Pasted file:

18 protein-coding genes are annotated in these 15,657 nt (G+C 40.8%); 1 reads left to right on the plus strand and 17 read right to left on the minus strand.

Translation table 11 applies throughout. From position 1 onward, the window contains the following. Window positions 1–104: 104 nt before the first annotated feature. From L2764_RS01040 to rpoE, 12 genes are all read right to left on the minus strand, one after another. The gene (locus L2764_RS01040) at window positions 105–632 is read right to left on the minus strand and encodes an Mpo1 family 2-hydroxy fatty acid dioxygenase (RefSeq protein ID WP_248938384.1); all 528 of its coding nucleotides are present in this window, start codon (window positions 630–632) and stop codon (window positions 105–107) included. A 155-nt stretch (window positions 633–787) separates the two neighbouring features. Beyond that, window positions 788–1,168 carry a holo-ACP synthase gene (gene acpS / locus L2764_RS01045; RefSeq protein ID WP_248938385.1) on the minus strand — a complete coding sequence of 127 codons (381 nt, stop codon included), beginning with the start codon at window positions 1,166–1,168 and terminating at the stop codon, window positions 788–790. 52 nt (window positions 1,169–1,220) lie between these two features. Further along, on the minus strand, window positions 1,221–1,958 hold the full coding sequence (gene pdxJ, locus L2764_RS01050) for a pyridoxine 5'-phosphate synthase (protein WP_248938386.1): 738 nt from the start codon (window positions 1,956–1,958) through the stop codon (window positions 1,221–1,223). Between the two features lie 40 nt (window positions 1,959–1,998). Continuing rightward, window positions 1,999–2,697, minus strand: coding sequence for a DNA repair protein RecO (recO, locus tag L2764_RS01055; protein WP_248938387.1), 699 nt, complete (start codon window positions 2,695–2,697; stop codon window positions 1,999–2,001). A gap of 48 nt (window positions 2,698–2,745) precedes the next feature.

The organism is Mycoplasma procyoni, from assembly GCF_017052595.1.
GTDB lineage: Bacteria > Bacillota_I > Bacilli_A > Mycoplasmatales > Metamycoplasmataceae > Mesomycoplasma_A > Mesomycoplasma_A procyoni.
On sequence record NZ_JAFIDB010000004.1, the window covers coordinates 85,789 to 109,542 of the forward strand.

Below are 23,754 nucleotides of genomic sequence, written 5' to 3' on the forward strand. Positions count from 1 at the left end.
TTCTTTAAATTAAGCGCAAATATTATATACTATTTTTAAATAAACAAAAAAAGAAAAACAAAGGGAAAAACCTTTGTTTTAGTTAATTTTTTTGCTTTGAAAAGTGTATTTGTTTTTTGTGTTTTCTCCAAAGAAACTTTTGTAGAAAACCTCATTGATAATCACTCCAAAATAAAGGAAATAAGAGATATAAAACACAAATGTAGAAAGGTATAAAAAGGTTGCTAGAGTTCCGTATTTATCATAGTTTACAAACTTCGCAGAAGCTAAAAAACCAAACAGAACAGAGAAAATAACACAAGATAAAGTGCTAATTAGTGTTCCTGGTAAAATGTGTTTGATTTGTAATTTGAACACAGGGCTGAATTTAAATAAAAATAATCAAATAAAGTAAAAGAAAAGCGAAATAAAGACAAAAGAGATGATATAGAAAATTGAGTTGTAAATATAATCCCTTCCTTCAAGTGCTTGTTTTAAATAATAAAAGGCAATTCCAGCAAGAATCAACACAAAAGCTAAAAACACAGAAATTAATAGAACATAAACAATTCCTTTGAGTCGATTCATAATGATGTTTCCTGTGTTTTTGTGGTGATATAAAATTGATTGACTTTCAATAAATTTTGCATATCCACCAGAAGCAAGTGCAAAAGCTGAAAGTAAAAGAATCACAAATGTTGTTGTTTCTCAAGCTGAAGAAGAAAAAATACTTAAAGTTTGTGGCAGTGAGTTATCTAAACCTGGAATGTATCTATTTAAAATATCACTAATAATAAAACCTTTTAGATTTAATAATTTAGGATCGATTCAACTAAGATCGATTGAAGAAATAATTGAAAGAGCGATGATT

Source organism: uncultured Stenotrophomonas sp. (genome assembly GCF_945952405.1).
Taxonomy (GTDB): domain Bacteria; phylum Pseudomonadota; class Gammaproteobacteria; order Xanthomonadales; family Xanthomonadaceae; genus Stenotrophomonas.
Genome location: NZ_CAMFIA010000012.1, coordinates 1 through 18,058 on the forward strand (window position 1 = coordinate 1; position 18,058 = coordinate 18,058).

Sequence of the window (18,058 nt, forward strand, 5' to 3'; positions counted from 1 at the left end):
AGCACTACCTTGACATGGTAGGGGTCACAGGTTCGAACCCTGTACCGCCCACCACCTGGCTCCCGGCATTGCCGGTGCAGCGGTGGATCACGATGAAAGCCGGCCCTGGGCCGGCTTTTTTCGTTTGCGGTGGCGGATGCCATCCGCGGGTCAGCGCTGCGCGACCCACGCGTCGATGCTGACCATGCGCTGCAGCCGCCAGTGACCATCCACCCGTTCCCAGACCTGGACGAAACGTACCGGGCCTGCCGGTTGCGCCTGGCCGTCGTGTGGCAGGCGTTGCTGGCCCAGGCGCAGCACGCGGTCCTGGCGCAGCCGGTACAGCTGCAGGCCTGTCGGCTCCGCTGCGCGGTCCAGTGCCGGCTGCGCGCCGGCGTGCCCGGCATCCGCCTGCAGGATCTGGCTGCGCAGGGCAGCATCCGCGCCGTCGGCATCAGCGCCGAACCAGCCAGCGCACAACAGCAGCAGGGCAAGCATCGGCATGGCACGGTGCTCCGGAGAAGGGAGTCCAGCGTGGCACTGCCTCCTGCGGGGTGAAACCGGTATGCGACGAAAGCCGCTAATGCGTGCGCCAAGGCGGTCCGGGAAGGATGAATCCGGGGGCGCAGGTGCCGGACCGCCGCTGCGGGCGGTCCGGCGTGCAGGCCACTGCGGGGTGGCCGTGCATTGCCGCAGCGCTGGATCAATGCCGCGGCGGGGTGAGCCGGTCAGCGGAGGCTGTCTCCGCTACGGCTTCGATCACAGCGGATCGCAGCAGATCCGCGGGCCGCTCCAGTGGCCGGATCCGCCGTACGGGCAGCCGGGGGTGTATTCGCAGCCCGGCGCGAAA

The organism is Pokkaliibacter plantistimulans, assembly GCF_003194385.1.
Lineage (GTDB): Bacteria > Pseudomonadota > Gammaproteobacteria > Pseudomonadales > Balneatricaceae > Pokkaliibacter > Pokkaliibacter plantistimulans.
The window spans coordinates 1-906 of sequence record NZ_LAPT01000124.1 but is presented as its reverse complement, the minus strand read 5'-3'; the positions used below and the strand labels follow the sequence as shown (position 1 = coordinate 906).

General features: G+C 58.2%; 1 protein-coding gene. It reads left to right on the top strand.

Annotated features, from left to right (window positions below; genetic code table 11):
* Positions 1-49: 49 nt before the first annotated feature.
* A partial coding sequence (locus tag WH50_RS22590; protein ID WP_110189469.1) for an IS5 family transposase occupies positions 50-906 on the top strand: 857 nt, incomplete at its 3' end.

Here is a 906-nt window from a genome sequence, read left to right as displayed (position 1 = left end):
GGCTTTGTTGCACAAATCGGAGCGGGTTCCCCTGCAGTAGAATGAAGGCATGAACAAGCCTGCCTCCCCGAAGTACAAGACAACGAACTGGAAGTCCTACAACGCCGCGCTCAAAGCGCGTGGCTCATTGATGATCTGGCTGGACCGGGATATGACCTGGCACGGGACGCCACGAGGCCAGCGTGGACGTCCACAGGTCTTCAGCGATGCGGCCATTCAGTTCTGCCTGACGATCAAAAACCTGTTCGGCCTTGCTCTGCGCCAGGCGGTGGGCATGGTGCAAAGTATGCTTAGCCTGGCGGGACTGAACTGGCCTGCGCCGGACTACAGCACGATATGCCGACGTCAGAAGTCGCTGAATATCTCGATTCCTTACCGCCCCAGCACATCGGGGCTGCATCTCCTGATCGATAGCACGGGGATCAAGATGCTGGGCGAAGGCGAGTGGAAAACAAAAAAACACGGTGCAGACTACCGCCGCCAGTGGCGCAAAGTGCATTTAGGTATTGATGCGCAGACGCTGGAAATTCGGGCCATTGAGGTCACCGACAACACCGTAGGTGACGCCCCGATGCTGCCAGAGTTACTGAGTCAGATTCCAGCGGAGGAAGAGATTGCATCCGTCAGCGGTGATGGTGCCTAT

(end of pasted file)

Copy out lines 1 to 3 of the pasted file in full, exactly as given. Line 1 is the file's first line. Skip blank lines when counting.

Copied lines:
18 protein-coding genes are annotated in these 15,657 nt (G+C 40.8%); 1 reads left to right on the plus strand and 17 read right to left on the minus strand.

Translation table 11 applies throughout. From position 1 onward, the window contains the following. Window positions 1–104: 104 nt before the first annotated feature. From L2764_RS01040 to rpoE, 12 genes are all read right to left on the minus strand, one after another. The gene (locus L2764_RS01040) at window positions 105–632 is read right to left on the minus strand and encodes an Mpo1 family 2-hydroxy fatty acid dioxygenase (RefSeq protein ID WP_248938384.1); all 528 of its coding nucleotides are present in this window, start codon (window positions 630–632) and stop codon (window positions 105–107) included. A 155-nt stretch (window positions 633–787) separates the two neighbouring features. Beyond that, window positions 788–1,168 carry a holo-ACP synthase gene (gene acpS / locus L2764_RS01045; RefSeq protein ID WP_248938385.1) on the minus strand — a complete coding sequence of 127 codons (381 nt, stop codon included), beginning with the start codon at window positions 1,166–1,168 and terminating at the stop codon, window positions 788–790. 52 nt (window positions 1,169–1,220) lie between these two features. Further along, on the minus strand, window positions 1,221–1,958 hold the full coding sequence (gene pdxJ, locus L2764_RS01050) for a pyridoxine 5'-phosphate synthase (protein WP_248938386.1): 738 nt from the start codon (window positions 1,956–1,958) through the stop codon (window positions 1,221–1,223). Between the two features lie 40 nt (window positions 1,959–1,998). Continuing rightward, window positions 1,999–2,697, minus strand: coding sequence for a DNA repair protein RecO (recO, locus tag L2764_RS01055; protein WP_248938387.1), 699 nt, complete (start codon window positions 2,695–2,697; stop codon window positions 1,999–2,001). A gap of 48 nt (window positions 2,698–2,745) precedes the next feature.

The organism is Mycoplasma procyoni, from assembly GCF_017052595.1.